Boris Johnson’s fast-track visas for scientists criticised

fast-track visa scientists

A fast-track visa route to help employers attract the “brightest and best” international scientists has been put forward by Boris Johnson, but the plans have been criticised by top scientists, lawyers and business bodies.

To help make the UK a more attractive place to work for those in science, engineering, technology and maths (STEM) fields, the Home Office and the Department for Business, Energy and Industrial Strategy (BEIS) plan to work with the scientific community to launch a fast-track immigration route later this year.

Johnson said: “Britain has a proud history of innovation, with home-grown inventions spanning from the humble bicycle to the light bulb.

“But to ensure we continue to lead the way in the advancement of knowledge, we have to not only support the talent that we already have here, but also ensure our immigration system attracts the very best minds from around the world.”

Options being considered include: abolishing the cap on the number of Tier 1 Exceptional Talent visas that can be issued; expanding the pool of research institutes and universities able to endorse candidates; introducing automatic endorsement criteria; giving dependents full access to the labour market; offering an accelerated route to settled status; and removing the requirement to have an employment offer before arrival in the UK.

However, the plan was criticised by Nobel prize-winning physicist Sir Andre Geim, whose discovery of graphene was honoured in Johnson’s announcement yesterday.

‘Scientists are not fools’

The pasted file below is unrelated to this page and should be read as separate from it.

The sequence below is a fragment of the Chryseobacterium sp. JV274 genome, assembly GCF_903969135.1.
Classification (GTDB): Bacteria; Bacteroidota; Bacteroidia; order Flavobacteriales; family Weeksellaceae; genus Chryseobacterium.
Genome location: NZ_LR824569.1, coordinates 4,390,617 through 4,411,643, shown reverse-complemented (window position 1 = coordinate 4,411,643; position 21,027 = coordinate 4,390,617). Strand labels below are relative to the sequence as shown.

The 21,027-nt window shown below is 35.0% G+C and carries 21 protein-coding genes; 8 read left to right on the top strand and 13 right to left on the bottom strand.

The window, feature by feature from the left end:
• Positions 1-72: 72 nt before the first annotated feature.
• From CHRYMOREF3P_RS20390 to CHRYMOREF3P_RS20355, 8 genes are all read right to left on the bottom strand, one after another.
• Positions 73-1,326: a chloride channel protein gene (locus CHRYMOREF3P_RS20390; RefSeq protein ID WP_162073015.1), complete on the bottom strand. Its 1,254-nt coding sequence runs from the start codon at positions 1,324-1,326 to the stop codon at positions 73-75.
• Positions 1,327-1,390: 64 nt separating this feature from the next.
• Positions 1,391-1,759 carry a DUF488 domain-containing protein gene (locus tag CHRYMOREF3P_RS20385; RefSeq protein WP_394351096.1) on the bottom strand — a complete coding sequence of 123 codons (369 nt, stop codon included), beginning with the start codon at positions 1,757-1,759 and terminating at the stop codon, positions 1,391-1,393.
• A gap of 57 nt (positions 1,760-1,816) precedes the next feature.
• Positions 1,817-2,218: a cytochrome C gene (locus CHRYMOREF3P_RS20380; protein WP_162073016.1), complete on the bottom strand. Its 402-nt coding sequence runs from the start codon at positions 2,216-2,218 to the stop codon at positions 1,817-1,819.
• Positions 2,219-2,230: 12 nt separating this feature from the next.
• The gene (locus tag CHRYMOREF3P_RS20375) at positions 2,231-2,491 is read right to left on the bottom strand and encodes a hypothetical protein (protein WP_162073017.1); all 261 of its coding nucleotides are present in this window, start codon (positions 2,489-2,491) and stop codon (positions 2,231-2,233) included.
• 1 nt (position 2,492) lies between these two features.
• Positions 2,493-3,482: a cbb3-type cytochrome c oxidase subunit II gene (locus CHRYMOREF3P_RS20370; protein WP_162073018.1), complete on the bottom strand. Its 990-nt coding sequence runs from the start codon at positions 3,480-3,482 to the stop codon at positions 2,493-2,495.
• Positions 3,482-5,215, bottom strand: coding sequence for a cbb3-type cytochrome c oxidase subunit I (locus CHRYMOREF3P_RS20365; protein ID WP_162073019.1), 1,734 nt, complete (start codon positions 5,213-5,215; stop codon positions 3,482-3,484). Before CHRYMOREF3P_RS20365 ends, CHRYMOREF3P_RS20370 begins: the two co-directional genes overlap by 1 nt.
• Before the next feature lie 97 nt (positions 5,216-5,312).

“The government may try and reduce the barriers to entry for scientists but they cannot reduce turmoil that would be caused to science in the UK by a no-deal Brexit,” he told The Times. “Scientists are not fools. They know that turmoil is inevitable for many years.”

Chetal Patel, a partner at law firm Bates Wells, was also critical of Johnson’s plan. “Is this latest announcement just a bid to lure the brightest and the best by turning ‘the UK into a supercharged magnet’ (Boris Johnson’s words not mine)? Put simply, yes.

“Do all of these measures show that the UK is open for business? I fear that yesterday’s announcement merely raises more unanswered questions. Ultimately, what’s the new visa process going to look like? How much will the visas cost, given that there has been much negative press recently about the significant cost attached to UK visas in general?

“Whilst this new visa is expected to launch later this year, no set date has been confirmed. It’s yet to be seen whether it will be a rocket-fuelled success or if it will blow up on the launch pad.”

The announcement should be swiftly followed by concrete immigration policies, urged the British Chambers of Commerce’s director general Dr Adam Marshall.

“At a time when business communities are reporting critical recruitment difficulties, access to skills at all levels is still needed by businesses facing shortages in many areas,” he said.

While it was encouraging news for organisations seeking STEM skills, those in other sectors also needed clarity on immigration policies to help them plan for their post-Brexit workforces, said Tijen Ahmet, a business immigration specialist at law firm Shakespeare Martineau.

“Boris Johnson has delivered some good news, but the world of employment is far wider and there are numerous other industries and sectors which are faced with similar problems around talent recruitment and retention.

“If the UK is to truly dodge some of the coming pain caused by tighter immigration controls, the government must continue to take decisive, positive action, and importantly, stick to it.”

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